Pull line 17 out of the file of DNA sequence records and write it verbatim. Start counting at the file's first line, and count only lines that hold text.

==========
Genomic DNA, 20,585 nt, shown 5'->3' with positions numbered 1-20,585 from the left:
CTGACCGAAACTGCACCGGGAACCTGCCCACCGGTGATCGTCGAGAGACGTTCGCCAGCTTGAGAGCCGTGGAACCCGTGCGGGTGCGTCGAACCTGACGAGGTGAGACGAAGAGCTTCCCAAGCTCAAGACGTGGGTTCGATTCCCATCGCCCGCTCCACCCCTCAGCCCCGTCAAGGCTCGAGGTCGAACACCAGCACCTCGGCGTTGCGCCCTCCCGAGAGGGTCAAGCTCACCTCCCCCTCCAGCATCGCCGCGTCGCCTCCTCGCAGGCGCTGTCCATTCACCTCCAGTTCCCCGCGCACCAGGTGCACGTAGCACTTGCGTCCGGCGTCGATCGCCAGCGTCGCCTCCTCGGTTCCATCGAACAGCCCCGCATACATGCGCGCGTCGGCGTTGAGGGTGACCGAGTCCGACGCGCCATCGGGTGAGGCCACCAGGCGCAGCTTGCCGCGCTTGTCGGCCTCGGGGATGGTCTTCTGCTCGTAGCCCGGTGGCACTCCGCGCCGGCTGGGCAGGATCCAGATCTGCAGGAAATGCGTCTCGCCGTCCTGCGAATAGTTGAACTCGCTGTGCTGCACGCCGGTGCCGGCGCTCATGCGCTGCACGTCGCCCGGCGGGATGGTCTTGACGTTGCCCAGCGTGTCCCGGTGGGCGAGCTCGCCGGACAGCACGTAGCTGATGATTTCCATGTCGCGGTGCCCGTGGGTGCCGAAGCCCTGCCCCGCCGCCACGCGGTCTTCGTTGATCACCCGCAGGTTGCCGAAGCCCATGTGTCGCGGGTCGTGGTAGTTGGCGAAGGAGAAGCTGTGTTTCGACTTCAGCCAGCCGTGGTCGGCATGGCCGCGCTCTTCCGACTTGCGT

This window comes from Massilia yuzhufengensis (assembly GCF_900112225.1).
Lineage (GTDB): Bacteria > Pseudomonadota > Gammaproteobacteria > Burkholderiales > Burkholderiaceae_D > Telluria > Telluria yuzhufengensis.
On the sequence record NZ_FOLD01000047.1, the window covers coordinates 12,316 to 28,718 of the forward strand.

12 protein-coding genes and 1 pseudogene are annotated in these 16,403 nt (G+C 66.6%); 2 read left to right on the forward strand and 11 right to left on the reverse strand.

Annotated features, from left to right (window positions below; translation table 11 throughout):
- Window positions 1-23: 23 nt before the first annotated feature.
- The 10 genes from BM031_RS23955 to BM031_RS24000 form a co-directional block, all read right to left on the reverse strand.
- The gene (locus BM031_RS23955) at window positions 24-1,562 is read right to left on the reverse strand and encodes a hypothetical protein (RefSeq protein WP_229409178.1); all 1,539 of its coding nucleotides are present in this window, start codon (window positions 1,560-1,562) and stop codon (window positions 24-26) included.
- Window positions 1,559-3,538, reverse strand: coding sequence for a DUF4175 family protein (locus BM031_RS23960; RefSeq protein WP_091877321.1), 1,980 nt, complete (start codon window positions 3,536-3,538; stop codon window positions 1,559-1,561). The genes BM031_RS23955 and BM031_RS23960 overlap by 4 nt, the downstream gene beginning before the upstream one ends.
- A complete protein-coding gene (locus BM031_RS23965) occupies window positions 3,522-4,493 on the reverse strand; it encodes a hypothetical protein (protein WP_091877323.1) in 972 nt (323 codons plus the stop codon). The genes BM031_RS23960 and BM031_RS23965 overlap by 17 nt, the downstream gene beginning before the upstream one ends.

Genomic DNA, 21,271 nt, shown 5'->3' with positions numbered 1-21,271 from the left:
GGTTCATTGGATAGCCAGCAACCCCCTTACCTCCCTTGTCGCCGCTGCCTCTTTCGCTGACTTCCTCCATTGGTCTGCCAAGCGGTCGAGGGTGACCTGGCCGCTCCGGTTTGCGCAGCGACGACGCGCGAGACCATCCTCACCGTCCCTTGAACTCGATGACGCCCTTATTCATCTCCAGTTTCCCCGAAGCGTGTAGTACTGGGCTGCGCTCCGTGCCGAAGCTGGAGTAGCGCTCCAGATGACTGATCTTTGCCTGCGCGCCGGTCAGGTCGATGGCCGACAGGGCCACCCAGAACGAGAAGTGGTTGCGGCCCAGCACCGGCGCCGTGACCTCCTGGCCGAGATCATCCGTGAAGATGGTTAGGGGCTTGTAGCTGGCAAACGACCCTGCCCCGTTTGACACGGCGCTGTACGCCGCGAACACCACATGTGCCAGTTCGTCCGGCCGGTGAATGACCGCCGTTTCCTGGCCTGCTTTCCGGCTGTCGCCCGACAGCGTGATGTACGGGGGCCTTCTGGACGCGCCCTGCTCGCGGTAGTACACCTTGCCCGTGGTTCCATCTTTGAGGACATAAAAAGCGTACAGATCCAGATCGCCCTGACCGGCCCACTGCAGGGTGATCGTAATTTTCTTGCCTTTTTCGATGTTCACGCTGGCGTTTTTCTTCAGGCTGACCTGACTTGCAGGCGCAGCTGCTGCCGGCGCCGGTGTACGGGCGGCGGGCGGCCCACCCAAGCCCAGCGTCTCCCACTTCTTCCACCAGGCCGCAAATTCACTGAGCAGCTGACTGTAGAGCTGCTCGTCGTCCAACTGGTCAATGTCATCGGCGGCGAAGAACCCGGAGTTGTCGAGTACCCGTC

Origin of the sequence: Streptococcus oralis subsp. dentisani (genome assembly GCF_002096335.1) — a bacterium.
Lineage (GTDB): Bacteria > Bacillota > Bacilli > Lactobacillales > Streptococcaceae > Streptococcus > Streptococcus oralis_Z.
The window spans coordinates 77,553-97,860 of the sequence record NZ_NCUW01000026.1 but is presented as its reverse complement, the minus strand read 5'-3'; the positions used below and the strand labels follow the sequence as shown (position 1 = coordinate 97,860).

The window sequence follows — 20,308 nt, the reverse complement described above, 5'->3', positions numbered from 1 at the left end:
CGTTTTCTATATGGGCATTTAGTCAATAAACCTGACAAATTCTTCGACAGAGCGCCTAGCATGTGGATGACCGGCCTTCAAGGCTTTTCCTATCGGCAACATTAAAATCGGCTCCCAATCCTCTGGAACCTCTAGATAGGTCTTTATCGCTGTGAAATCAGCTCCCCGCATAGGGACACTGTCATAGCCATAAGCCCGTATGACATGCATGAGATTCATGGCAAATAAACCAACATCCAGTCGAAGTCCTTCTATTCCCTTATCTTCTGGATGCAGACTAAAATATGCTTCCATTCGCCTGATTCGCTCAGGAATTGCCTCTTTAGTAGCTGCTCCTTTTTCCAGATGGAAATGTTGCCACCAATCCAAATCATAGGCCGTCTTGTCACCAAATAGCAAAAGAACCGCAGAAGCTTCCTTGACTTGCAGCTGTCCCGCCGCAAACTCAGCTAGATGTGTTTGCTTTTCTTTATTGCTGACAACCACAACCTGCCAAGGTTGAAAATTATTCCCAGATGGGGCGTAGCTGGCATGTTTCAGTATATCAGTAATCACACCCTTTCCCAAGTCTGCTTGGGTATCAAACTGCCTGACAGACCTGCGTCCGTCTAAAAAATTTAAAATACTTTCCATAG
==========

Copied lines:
The window spans coordinates 77,553-97,860 of the sequence record NZ_NCUW01000026.1 but is presented as its reverse complement, the minus strand read 5'-3'; the positions used below and the strand labels follow the sequence as shown (position 1 = coordinate 97,860).